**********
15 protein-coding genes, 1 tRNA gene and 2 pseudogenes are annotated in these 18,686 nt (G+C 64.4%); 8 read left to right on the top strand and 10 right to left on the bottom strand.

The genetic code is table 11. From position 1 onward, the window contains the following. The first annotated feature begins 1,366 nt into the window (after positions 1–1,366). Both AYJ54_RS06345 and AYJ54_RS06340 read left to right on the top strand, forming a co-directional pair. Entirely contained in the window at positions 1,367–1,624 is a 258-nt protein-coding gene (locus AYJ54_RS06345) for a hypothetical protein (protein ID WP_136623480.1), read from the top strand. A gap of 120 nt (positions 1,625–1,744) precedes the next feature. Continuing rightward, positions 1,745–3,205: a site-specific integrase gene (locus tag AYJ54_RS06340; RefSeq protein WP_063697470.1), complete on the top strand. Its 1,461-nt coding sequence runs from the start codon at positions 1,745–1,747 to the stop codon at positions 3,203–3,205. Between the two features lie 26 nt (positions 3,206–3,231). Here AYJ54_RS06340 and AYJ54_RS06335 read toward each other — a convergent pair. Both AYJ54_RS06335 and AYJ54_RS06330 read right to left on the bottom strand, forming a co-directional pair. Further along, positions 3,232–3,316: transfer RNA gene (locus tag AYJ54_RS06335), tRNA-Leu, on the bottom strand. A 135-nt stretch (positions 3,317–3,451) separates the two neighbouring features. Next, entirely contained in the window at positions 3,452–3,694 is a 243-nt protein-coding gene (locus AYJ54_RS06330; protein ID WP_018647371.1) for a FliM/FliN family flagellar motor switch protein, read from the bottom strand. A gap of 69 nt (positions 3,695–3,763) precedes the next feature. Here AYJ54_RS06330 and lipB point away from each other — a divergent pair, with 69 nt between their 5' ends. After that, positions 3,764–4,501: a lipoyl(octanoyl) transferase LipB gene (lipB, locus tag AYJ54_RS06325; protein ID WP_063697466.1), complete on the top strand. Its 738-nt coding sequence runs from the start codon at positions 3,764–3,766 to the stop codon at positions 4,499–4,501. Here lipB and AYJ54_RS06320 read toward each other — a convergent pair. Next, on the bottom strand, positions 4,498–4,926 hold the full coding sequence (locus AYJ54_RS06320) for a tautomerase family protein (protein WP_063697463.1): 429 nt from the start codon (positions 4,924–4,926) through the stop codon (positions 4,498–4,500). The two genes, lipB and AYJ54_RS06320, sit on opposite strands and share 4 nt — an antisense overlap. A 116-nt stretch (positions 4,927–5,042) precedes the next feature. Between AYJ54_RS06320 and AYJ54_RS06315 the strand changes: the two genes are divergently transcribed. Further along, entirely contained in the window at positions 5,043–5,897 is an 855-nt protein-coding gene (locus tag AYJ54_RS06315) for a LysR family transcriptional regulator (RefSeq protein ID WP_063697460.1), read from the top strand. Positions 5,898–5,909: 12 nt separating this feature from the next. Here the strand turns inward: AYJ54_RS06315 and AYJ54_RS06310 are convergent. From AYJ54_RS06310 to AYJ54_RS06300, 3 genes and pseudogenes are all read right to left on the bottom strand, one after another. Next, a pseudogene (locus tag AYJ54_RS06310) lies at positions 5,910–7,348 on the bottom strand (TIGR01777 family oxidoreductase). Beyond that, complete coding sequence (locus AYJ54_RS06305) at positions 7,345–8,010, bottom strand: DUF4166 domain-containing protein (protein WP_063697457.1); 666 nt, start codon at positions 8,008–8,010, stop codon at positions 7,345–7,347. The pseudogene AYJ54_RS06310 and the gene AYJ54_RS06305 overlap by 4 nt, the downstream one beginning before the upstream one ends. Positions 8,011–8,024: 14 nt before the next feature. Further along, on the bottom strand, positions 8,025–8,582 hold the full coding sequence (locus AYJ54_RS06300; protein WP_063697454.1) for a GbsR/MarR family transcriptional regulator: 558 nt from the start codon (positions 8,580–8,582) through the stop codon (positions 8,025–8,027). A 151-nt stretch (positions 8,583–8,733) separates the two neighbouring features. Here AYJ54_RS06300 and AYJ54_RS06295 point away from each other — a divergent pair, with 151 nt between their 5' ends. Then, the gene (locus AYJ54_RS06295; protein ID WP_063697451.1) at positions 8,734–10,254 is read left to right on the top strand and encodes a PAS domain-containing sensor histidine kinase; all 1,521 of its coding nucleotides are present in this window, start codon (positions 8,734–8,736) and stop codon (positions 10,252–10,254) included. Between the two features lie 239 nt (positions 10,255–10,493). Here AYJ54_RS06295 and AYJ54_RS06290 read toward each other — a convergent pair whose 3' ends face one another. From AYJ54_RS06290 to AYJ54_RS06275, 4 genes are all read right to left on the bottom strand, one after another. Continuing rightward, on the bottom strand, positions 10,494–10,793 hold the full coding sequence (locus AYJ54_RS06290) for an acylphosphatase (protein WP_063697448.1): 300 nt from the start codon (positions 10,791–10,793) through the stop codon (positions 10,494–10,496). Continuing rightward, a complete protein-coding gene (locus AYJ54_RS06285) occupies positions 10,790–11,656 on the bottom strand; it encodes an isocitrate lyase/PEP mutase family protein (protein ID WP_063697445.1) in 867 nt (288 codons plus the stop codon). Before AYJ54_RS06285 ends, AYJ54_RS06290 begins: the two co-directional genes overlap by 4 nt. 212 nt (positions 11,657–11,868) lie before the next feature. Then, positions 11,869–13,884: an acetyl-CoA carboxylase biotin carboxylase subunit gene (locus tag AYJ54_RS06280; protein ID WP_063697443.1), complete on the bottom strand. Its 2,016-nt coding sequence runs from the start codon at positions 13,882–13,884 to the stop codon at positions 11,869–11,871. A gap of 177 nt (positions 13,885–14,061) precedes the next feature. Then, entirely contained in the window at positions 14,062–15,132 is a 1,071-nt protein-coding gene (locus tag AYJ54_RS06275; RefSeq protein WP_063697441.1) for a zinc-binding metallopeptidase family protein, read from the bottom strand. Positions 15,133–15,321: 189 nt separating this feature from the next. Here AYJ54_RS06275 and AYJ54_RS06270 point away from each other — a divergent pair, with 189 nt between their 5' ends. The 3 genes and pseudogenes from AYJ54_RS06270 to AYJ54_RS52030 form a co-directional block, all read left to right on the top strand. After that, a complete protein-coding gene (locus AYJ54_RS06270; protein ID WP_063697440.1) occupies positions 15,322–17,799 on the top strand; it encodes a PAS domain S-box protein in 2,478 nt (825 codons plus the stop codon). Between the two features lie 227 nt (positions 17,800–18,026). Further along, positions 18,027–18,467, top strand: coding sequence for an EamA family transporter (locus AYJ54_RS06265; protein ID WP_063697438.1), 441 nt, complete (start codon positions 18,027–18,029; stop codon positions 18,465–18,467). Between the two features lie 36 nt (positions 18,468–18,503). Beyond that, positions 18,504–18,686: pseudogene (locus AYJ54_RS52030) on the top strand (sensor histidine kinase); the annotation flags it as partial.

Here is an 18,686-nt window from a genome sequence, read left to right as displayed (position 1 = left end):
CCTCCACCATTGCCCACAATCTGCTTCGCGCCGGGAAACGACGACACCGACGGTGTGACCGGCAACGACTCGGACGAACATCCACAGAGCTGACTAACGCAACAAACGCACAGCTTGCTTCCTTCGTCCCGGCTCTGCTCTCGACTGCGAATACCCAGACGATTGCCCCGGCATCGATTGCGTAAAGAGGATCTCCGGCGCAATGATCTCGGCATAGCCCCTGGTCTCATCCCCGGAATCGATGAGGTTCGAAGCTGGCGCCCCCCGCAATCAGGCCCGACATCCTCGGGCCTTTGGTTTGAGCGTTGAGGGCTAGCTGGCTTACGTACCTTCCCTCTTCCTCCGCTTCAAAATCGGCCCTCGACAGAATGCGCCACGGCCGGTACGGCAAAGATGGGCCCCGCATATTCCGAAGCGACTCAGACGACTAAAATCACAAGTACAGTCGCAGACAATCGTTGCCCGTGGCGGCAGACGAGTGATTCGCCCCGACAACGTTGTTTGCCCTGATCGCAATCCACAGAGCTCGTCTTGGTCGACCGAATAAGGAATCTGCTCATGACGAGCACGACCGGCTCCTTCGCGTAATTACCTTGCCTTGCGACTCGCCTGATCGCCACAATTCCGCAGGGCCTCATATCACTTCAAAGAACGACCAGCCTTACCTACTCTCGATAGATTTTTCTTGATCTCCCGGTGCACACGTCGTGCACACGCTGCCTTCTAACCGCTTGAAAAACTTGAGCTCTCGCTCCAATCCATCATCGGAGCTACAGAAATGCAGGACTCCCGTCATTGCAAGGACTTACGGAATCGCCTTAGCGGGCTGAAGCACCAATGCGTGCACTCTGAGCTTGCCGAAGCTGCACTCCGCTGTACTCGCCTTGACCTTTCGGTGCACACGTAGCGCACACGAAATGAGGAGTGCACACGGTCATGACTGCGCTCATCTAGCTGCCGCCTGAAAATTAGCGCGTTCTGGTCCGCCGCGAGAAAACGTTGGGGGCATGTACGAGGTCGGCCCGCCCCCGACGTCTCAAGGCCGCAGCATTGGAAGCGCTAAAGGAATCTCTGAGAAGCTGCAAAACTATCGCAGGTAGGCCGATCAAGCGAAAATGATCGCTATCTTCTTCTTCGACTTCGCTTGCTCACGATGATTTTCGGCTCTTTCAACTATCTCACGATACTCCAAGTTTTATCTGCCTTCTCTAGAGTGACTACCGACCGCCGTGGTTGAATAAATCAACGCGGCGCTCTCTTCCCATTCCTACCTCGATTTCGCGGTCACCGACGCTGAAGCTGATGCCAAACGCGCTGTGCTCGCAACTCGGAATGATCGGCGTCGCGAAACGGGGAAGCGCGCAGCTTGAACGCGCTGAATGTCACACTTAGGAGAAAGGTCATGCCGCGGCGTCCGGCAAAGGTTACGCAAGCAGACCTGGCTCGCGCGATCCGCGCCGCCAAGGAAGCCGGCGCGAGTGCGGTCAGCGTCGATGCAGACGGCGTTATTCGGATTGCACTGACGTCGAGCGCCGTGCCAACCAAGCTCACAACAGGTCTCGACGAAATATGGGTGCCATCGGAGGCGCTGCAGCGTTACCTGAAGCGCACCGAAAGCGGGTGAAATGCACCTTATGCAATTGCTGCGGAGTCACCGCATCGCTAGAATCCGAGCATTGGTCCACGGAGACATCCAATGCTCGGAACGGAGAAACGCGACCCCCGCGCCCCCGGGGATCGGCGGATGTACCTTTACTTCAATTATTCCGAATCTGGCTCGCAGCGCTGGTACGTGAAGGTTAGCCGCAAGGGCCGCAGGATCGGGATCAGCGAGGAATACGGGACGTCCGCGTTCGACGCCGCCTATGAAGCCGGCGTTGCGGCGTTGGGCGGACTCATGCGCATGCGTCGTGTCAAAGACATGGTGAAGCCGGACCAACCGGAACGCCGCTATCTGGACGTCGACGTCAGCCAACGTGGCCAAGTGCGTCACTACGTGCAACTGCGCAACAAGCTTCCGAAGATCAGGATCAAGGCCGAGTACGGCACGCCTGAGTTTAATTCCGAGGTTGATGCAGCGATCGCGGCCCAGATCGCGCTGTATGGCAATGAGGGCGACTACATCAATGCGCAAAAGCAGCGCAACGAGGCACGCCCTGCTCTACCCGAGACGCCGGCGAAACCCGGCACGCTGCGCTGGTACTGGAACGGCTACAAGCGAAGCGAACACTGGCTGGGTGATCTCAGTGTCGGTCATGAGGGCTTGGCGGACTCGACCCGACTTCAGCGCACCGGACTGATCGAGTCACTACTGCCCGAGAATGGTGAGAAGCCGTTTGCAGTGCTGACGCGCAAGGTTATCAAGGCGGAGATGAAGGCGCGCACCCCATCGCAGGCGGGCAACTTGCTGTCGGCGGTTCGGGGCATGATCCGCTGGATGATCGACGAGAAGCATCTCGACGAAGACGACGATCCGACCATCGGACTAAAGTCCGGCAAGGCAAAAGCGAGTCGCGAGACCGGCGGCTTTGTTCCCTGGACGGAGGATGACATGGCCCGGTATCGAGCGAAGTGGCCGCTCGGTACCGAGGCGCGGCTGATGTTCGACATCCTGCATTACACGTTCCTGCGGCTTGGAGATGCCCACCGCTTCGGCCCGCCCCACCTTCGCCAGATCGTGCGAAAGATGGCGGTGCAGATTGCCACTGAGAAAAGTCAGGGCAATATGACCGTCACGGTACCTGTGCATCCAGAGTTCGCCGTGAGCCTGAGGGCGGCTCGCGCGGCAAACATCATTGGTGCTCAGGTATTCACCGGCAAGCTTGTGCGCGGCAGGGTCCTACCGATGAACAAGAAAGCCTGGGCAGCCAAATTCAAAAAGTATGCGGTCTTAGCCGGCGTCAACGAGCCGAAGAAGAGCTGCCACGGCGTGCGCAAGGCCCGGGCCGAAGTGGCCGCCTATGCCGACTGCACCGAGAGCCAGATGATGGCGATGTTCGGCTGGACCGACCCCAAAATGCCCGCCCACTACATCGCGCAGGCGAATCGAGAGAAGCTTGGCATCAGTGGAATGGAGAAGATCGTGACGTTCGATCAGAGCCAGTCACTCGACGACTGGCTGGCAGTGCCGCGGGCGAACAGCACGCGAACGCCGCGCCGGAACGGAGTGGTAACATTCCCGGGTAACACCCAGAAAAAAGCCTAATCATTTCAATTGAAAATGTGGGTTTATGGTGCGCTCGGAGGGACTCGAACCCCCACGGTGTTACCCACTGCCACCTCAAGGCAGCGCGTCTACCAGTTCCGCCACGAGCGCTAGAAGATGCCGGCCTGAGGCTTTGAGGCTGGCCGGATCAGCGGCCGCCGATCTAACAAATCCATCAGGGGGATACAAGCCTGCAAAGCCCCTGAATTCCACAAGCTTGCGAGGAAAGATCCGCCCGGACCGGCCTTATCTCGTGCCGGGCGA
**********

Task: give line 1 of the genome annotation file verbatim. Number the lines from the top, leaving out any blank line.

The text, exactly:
15 protein-coding genes, 1 tRNA gene and 2 pseudogenes are annotated in these 18,686 nt (G+C 64.4%); 8 read left to right on the top strand and 10 right to left on the bottom strand.